2. If the magnets are of opposite polarity the action is different.
a. When the magnets are far apart they load evenly.
b. As the magnets are moved toward each other, there comes a point where the voltages between the magnets oppose each other and the loading.
c. As the magnets are moved still closer together, there comes a point where they act like a rotating machine and the two voltages are in series and the power input to the strip is four times the power on the downstream side of the first magnet.
Also note there is a frequency. The speed of movement of the strip and the width of the magnet and their spacing act to produce a frequency. In order to generate a voltage there must be a change in flux with respect to time dφ/dt. The magnitude of that voltage depends on dφ/dt and this sets the depth of penetration. In the case of MRX, the size of the magnet in the direction of travel is chosen with strip speed in mind so that the desired depth of penetration is produced.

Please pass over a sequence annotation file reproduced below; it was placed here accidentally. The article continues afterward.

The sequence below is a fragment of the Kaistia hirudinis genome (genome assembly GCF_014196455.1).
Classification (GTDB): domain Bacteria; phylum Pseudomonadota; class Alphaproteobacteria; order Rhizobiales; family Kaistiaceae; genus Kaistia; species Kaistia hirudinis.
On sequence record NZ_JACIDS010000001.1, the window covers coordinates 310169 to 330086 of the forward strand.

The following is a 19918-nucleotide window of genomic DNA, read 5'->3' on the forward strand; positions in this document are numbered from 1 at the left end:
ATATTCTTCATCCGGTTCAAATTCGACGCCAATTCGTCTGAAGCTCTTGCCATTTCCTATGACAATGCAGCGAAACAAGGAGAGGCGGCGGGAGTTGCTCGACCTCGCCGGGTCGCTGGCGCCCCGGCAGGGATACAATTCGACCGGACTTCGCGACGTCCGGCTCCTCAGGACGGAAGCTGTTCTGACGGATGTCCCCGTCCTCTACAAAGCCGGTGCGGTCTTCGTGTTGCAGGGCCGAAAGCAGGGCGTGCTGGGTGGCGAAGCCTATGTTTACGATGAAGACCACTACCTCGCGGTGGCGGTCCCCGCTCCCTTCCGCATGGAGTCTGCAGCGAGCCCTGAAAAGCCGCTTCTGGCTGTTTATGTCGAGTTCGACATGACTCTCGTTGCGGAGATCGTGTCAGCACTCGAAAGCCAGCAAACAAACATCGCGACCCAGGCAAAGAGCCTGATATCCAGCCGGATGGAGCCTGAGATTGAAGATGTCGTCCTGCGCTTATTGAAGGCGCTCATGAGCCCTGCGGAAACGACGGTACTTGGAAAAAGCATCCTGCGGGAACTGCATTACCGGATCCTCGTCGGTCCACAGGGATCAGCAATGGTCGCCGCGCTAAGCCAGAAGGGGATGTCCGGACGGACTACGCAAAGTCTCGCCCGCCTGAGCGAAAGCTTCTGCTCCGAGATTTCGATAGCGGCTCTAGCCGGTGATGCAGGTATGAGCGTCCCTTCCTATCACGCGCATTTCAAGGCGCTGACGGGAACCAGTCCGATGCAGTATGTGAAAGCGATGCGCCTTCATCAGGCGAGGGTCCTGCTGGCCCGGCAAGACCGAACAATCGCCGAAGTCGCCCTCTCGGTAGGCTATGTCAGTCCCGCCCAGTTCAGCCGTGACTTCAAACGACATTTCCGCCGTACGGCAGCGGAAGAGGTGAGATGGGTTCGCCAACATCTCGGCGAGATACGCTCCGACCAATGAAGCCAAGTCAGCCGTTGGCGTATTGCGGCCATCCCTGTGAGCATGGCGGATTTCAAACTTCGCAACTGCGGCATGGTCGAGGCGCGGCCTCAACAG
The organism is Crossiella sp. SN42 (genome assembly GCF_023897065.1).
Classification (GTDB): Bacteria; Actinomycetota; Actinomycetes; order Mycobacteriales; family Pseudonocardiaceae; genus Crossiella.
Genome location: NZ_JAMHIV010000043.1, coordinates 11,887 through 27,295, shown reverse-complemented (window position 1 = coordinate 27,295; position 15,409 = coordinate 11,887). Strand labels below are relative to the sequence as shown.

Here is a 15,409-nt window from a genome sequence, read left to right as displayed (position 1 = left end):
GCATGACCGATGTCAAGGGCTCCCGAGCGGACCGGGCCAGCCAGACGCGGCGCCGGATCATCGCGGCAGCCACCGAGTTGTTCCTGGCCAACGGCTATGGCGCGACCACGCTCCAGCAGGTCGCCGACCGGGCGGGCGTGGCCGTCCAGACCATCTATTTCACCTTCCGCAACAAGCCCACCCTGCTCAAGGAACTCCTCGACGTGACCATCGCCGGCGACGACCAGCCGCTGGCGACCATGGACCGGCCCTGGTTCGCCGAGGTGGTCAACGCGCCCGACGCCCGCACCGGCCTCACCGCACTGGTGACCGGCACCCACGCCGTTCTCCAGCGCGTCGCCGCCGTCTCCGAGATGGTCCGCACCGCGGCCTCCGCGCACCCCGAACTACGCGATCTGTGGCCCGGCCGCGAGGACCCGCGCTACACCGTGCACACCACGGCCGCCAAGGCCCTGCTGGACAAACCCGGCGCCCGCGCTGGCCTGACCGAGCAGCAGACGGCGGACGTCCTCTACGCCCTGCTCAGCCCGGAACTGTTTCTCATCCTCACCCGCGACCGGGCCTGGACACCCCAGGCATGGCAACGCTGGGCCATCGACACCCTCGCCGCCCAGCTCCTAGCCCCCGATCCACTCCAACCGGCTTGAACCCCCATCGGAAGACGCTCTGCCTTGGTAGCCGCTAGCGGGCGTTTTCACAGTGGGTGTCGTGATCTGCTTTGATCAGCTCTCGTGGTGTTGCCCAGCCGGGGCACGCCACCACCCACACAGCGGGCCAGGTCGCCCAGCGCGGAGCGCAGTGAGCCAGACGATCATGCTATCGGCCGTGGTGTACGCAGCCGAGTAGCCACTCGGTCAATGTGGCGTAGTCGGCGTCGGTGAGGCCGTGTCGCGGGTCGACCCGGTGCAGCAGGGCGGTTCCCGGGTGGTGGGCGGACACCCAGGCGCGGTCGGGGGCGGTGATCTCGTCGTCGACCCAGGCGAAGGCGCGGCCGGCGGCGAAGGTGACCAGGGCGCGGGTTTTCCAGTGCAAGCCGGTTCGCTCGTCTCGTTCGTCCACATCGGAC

Assume each magnet is 4 feet wide in the direction of travel and they are 4 feet apart, then 1 hertz=8 feet. If the strip moves 2 feet per second, the frequency=0.25 hertz. At 1 fps the frequency=0.125 hertz.
At this time it is pointed out that it is immaterial as to whether the strip or slab moves and the magnets are stationary or vice versa.
If the mass of the strip or slab to be heated is larger than the mass of the magnets, it may be more desirable to move the magnets and let the strip or slab remain stationary. If the magnets are reciprocated, upon reversal of movement, the magnets can be demagnetized to reduce peak power while changing direction.